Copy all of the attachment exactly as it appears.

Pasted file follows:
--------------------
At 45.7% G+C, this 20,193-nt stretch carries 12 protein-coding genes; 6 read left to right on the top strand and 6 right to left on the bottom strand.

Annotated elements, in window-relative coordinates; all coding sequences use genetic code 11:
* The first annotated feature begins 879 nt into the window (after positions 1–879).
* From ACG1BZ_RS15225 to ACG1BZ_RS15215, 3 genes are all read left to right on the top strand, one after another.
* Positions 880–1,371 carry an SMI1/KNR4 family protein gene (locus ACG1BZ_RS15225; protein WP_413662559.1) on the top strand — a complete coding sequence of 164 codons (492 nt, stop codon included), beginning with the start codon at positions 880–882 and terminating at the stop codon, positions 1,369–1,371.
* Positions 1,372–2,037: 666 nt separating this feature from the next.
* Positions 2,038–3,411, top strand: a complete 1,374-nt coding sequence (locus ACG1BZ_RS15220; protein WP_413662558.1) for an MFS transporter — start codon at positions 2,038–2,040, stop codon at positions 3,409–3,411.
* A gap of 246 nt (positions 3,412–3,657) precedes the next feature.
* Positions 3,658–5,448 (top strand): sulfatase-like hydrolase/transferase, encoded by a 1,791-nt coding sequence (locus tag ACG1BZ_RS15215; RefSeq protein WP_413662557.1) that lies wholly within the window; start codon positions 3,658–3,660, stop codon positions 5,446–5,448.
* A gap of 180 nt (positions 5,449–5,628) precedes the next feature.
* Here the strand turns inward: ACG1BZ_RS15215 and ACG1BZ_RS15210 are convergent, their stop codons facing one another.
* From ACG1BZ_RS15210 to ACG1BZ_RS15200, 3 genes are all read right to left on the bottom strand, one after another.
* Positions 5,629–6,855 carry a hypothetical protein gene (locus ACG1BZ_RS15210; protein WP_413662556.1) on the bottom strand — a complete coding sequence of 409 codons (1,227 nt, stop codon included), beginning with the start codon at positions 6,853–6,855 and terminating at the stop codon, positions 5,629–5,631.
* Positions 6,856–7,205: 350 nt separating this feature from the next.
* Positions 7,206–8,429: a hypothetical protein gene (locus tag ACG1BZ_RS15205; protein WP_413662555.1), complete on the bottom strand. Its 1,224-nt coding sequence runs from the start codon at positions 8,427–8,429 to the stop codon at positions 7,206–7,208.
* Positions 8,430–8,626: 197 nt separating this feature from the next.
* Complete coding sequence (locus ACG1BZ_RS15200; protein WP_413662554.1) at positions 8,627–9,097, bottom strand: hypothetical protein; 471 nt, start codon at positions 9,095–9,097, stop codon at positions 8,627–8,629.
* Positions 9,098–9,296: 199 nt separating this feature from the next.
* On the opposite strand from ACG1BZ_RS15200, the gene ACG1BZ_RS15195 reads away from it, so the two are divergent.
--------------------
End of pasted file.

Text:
At 45.7% G+C, this 20,193-nt stretch carries 12 protein-coding genes; 6 read left to right on the top strand and 6 right to left on the bottom strand.

Annotated elements, in window-relative coordinates; all coding sequences use genetic code 11:
* The first annotated feature begins 879 nt into the window (after positions 1–879).
* From ACG1BZ_RS15225 to ACG1BZ_RS15215, 3 genes are all read left to right on the top strand, one after another.
* Positions 880–1,371 carry an SMI1/KNR4 family protein gene (locus ACG1BZ_RS15225; protein WP_413662559.1) on the top strand — a complete coding sequence of 164 codons (492 nt, stop codon included), beginning with the start codon at positions 880–882 and terminating at the stop codon, positions 1,369–1,371.
* Positions 1,372–2,037: 666 nt separating this feature from the next.
* Positions 2,038–3,411, top strand: a complete 1,374-nt coding sequence (locus ACG1BZ_RS15220; protein WP_413662558.1) for an MFS transporter — start codon at positions 2,038–2,040, stop codon at positions 3,409–3,411.
* A gap of 246 nt (positions 3,412–3,657) precedes the next feature.
* Positions 3,658–5,448 (top strand): sulfatase-like hydrolase/transferase, encoded by a 1,791-nt coding sequence (locus tag ACG1BZ_RS15215; RefSeq protein WP_413662557.1) that lies wholly within the window; start codon positions 3,658–3,660, stop codon positions 5,446–5,448.
* A gap of 180 nt (positions 5,449–5,628) precedes the next feature.
* Here the strand turns inward: ACG1BZ_RS15215 and ACG1BZ_RS15210 are convergent, their stop codons facing one another.
* From ACG1BZ_RS15210 to ACG1BZ_RS15200, 3 genes are all read right to left on the bottom strand, one after another.
* Positions 5,629–6,855 carry a hypothetical protein gene (locus ACG1BZ_RS15210; protein WP_413662556.1) on the bottom strand — a complete coding sequence of 409 codons (1,227 nt, stop codon included), beginning with the start codon at positions 6,853–6,855 and terminating at the stop codon, positions 5,629–5,631.
* Positions 6,856–7,205: 350 nt separating this feature from the next.
* Positions 7,206–8,429: a hypothetical protein gene (locus tag ACG1BZ_RS15205; protein WP_413662555.1), complete on the bottom strand. Its 1,224-nt coding sequence runs from the start codon at positions 8,427–8,429 to the stop codon at positions 7,206–7,208.
* Positions 8,430–8,626: 197 nt separating this feature from the next.
* Complete coding sequence (locus ACG1BZ_RS15200; protein WP_413662554.1) at positions 8,627–9,097, bottom strand: hypothetical protein; 471 nt, start codon at positions 9,095–9,097, stop codon at positions 8,627–8,629.
* Positions 9,098–9,296: 199 nt separating this feature from the next.
* On the opposite strand from ACG1BZ_RS15200, the gene ACG1BZ_RS15195 reads away from it, so the two are divergent.